I am in the process of completing the NRVIA level 2 inspector course right now, unfortunately I am not in Florida, and don't directly know anyone that is there. NRVIA certified inspectors are all independent inspectors, there is no fixed pricing schedule, instead each inspector sets his or her own rates. What the NRVIA does do is set certain standards for what must be evaluated on an RV, a process to meet these inspection standards, along with a set of ethical standards, for example NRVIA inspectors are barred from doing any repair work for pay on an RV they inspect for 1 year from the date of inspection. It is then up to the individual inspector to offer services that meet these standards. Of course the inspector offer services, and levels of inspection that go beyond the NRVIA base level standards.
Having now been through the NRVIA level 2 advanced inspector course, I would am very impressed with the material covered, it is a 5 day intense program done after passing the testing requirements for the level 1 inspector course, with 8 solid hours of class work each day, plus another 3-4 hours of homework each night, then another couple of days worth of work to be done at home within 2 weeks of finishing the class. The first 2 RV's I have been involved with inspecting during the course have reconfirmed to me the need for inspection even on new RV's. Having seen water leaks, split slide seals, screws over penetrating and separating roof trim, end cap separation, gaps in sealant, ... on a new (2016) low end travel trailer which now has a soft roof, and on a mid range 5th wheel just bought a few weeks ago.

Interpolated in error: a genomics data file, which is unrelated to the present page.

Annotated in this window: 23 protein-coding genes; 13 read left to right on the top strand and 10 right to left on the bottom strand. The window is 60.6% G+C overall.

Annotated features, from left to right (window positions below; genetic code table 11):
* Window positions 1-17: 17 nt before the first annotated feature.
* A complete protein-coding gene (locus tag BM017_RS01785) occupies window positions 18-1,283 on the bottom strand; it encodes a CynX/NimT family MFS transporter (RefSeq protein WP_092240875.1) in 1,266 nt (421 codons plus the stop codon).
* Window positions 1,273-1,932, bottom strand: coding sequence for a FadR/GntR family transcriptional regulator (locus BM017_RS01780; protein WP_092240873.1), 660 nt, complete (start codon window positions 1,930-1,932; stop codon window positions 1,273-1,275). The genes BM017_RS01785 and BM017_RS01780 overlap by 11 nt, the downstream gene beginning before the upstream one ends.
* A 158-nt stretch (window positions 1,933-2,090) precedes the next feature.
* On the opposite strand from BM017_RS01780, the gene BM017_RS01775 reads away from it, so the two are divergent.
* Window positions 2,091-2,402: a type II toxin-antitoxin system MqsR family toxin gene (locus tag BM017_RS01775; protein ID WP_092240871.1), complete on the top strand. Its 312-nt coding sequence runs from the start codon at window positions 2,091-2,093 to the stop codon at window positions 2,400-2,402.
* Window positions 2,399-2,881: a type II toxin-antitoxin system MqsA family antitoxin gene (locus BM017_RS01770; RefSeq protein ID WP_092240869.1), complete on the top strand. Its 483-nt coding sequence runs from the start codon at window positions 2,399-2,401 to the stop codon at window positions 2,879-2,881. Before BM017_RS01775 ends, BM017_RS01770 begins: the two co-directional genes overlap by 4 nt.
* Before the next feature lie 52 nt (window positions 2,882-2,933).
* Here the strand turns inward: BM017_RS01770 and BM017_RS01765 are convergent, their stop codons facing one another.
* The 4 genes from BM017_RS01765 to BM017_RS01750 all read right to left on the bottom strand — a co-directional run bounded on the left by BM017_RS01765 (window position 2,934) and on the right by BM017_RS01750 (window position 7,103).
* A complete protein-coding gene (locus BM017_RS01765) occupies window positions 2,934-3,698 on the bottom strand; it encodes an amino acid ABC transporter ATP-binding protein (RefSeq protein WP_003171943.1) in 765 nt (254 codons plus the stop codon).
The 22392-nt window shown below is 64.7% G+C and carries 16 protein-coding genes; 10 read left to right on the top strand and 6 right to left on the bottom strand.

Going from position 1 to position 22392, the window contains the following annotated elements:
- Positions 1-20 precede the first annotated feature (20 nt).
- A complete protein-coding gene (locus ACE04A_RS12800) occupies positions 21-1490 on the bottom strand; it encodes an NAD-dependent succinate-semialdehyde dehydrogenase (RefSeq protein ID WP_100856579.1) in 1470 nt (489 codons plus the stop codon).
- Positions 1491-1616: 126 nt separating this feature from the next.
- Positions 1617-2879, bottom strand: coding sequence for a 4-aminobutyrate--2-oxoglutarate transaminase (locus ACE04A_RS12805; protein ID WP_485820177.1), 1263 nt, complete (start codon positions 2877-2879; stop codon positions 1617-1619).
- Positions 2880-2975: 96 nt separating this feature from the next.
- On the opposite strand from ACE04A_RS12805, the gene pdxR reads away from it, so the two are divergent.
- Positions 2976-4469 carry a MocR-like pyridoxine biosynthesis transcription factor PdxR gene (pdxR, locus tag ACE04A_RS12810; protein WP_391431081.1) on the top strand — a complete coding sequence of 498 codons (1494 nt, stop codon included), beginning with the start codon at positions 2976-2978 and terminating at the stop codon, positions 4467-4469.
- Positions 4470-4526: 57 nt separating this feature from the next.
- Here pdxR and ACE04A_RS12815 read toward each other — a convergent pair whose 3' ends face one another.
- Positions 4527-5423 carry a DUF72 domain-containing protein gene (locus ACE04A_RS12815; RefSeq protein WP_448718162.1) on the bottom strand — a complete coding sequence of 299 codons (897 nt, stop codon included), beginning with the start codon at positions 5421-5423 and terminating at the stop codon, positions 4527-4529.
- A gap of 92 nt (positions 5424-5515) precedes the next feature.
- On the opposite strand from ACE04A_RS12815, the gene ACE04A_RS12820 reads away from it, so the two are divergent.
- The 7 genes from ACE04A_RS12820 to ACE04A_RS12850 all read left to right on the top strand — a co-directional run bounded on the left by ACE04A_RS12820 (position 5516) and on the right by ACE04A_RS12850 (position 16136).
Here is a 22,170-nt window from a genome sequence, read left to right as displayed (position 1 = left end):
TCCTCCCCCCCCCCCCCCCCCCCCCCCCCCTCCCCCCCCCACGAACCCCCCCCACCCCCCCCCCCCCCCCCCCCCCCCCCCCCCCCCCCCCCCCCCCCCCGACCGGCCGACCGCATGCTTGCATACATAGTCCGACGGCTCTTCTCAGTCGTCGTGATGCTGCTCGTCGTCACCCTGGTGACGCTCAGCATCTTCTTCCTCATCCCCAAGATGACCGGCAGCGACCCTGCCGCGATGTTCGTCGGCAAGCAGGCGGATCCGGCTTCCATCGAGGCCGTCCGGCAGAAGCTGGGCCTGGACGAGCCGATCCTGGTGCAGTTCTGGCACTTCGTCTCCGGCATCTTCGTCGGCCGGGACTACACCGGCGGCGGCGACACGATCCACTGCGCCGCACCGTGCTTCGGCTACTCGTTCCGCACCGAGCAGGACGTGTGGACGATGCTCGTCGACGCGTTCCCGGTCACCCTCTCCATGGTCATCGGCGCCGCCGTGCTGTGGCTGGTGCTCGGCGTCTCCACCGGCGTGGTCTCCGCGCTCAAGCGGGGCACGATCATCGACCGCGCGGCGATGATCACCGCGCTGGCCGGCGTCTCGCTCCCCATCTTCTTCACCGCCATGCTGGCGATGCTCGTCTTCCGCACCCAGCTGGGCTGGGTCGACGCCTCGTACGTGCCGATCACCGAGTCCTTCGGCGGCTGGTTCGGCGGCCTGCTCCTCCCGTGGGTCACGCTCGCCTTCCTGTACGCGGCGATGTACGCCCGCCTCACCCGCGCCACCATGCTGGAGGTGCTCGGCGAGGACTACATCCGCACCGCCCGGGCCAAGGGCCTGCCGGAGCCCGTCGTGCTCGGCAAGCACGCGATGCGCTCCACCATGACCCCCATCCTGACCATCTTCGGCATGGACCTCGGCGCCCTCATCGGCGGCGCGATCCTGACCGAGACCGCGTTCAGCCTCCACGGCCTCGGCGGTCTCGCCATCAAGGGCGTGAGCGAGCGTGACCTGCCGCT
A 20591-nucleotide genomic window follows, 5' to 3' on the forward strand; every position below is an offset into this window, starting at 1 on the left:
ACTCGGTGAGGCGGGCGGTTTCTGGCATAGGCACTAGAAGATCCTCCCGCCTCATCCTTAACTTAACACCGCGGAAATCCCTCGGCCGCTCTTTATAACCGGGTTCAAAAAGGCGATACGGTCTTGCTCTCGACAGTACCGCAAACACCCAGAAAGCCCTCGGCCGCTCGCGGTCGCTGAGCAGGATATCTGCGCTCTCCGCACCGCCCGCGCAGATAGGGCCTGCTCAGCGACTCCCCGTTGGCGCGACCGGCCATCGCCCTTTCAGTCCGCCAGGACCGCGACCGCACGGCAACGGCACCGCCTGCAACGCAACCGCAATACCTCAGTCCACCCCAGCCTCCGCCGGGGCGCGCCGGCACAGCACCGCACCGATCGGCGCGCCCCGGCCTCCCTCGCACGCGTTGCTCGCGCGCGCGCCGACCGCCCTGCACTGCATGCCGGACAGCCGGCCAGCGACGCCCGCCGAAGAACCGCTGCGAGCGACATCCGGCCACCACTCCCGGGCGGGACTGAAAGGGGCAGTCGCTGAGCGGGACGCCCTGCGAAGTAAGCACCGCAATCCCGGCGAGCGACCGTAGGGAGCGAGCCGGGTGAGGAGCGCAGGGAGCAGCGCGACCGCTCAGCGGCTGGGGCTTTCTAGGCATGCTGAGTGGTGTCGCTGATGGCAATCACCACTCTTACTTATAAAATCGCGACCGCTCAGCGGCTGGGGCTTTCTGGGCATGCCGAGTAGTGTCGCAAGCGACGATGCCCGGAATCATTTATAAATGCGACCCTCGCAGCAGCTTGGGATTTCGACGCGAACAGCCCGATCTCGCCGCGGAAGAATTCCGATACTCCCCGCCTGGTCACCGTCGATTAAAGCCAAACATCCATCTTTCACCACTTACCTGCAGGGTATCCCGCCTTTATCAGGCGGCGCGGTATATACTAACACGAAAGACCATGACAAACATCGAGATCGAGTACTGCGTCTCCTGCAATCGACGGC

Having said all of that, an NRVIA base level "life safety" inspection will typically take one person roughly 4 hours to perform on an average RV, and a typical full inspection may take 7-8 hours. (plus a few hours to write up the report) The NRVIA encourages the use of a helper to complete the inspection in a single day, as this can be 7-8 hours of constant work. The inspection is mostly about the house part of the RV, not about the chassis or power train, which should be inspected by a mechanic familiar with the specific brand of chassis, though the NRVIA inspection does include checking such things as tire pressures and DOT date codes, as well as basic inspection of suspension and running gear as well as the option of fluid analysis that can indicate signs of abnormal wear in the engine, transmission, etc.
What I can say about pricing is that a basic life safety inspection typically costs somewhere around $400, and a full inspection typically starts at about $800, and goes up depending on options like oil and fluid analysis, detail level of report, number of photos to be included with report, a base level report may have 40-50 photos included, where an more detailed report may include 100-200.
2002 Safari Trek 2830 on P32 Chassis with 8.1L